If I were in the alcohol industry I'd count the updated Alcohol Reform Bill as a win.

The dairy, grocery and small business owners are understandably upset. Their ability to sell liquor is what keeps them afloat, they say, and even if everyone else is drowning, well, that's a matter of personal responsibility. But the Hospitality Association seems little affected. And it is right about the "reforms" not reducing binge drinking.

As Alcohol Action's Professor Doug Sellman argues, the updated bill continues to "dither and tinker" with liquor laws.

We'll get a split drinking/purchase age of 18/20, but the changes that would have made the most difference aren't there. Low prices and easy accessibility, advertising and sponsorship, and the drink-driving blood alcohol level are unchanged.


There is little to challenge what the Law Commission called "the unbridled commercialisation of alcohol".

The commission didn't want its recommendations cherry-picked, so the Government has simply diluted them into an insipid, ineffectual brew to make us feel like something is being done.

National MP Chester Borrows, who chaired the justice select committee, says the best part of the new Alcohol Reform Bill is that it gives local communities more power to "dictate how alcohol will be supplied in their communities".

I agree. For too long, communities that have suffered the effects of cheap booze, too easily available, have been powerless to stop the proliferation of liquor outlets in their neighbourhoods.

But Sellman says while the new bill will give communities more say, achieving real change in the number of liquor outlets and their operating hours will require "thousands of citizens up and down the country putting in an enormous voluntary hard grind in hearings after hearings for many years against a well-heeled alcohol industry and its high-flying lawyers".

The irony is that just as communities are being given a semblance of control, it seems we may already have given away too much say on how alcohol is sold.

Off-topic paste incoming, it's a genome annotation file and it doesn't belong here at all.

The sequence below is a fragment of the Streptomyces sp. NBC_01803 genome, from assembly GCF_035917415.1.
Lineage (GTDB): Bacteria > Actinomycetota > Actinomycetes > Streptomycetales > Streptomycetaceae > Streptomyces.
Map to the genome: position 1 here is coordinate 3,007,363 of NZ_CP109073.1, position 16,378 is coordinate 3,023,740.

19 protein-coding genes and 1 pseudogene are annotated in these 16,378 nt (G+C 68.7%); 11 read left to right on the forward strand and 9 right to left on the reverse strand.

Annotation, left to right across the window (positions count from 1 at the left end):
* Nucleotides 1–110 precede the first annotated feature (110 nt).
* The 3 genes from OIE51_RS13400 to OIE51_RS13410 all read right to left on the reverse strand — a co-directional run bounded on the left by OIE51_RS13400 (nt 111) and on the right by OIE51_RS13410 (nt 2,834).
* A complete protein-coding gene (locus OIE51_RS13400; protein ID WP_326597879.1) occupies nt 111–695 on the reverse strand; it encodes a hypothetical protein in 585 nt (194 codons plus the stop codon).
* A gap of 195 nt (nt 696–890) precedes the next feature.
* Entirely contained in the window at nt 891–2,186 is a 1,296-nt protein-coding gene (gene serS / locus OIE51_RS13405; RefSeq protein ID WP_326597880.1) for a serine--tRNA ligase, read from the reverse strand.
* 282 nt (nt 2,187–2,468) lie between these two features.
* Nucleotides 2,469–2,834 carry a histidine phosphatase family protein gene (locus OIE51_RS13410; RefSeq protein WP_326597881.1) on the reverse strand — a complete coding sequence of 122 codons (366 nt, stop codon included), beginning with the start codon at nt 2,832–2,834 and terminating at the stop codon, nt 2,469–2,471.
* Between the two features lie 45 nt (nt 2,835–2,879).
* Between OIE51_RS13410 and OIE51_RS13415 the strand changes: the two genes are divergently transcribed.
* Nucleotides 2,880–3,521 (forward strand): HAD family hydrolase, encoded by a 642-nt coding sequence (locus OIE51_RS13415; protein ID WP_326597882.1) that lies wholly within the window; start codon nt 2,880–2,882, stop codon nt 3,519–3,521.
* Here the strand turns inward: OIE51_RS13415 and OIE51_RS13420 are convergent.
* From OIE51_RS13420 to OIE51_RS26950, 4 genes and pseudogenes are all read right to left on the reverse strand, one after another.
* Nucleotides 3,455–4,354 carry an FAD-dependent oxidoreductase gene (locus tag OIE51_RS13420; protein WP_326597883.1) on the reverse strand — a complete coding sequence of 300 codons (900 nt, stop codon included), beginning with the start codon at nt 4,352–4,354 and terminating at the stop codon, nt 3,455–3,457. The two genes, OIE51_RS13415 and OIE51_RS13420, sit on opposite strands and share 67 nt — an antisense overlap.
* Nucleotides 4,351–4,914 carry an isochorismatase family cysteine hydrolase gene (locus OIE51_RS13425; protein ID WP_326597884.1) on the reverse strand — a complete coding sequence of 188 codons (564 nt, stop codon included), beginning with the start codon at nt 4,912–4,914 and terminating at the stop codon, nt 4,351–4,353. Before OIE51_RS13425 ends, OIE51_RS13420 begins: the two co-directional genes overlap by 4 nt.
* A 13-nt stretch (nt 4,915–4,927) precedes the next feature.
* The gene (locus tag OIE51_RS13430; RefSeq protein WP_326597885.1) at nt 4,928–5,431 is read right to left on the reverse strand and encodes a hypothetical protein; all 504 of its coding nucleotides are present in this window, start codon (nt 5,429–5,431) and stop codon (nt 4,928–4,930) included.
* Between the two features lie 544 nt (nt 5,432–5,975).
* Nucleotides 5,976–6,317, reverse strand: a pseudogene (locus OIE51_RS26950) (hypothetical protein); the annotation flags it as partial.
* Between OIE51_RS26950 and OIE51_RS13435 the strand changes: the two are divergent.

Take the bill's proposed restrictions on "ready to drink" spirit drinks (RTDs).

Right now "alcopops" marketed at teen drinkers can have an alcohol content as high as 20 per cent and be sold in containers up to 3 litres. The bill seeks to restrict that to 5 per cent alcohol and a maximum of 1.5 standard drinks per container.


Sellman is dismissive. "The challenge for the alcohol industry is exactly the same as for the tobacco industry: how to make their (addictive and carcinogenic) product attractive, particularly to new users, when in its raw form the product is foul and very unpleasant to consume.

"The answer has been sugar. Not only are large quantities of sugar added to spirits to make high alcohol beverages as palatable as cordial, but there has been the development of 'grooming drinks' with just a small touch of alcohol included to hook new, young users on to the first step.

"Vodka Mudshake is a good example of these - essentially chocolate milk with half a standard drink of alcohol added - perfect for 13-year-olds."

Sellman says if the Government had been serious about the dangers of RTDs, it would be regulating the added sugar as well as the alcohol content.

But as weak as the proposed alcopops restrictions may be, an alcohol industry spokesman says it will come to nought, as free trade agreements with Australia allow goods legally produced in or imported into Australia to be sold here.

The use of free trade agreements by multinational corporations to override the domestic policies of sovereign states isn't new.

After the Canadian government passed a law in 1997 effectively banning the petrol additive MMT, a suspected neurotoxin, the Ethyl Corporation, which made MMT, sued, invoking the North American Free Trade Agreement. The Canadian government backed down, paid the company C$19.5 million for lost profits, and declared MMT safe.

More recently, tobacco giant Philip Morris sued the Government of Uruguay for loss of profit because of its restrictions on cigarette packaging, and formally threatened Australia with an arbitration claim in response to similar packaging rules.

Philip Morris has also lobbied the US to include strong investment protections for tobacco trademarks in the proposed Trans-Pacific Partnership Agreement (TPPA).

But some commentators say its aggressive use of investment law to challenge tobacco regulations may have backfired.

In April, the Gillard Government announced it would no longer give foreign investors the power to sue it directly under its free trade agreements, citing attempts to "limit [Australia's] capacity to put health warnings or plain packaging requirements on tobacco products ..."

Will we guard our sovereignty as zealously?

When the big-pharma lobby in the US and here declared Pharmac "an egregious example" of what it considers unfair practices, Trade Minister Tim Groser said he wasn't about to negotiate on Pharmac's "fundamentals".

That's not entirely reassuring given the Green Party leader Russel Norman's assertion that the free trade agreement between Australia and the US had "crippled" Australia's Pharmaceutical Benefit Scheme, despite leaving its "fundamentals" intact.

"These trade deals are about re-tying the hands of a democratically elected government and stopping them regulating."

That may be a little too cynical, but one thing seems clear: they're not free.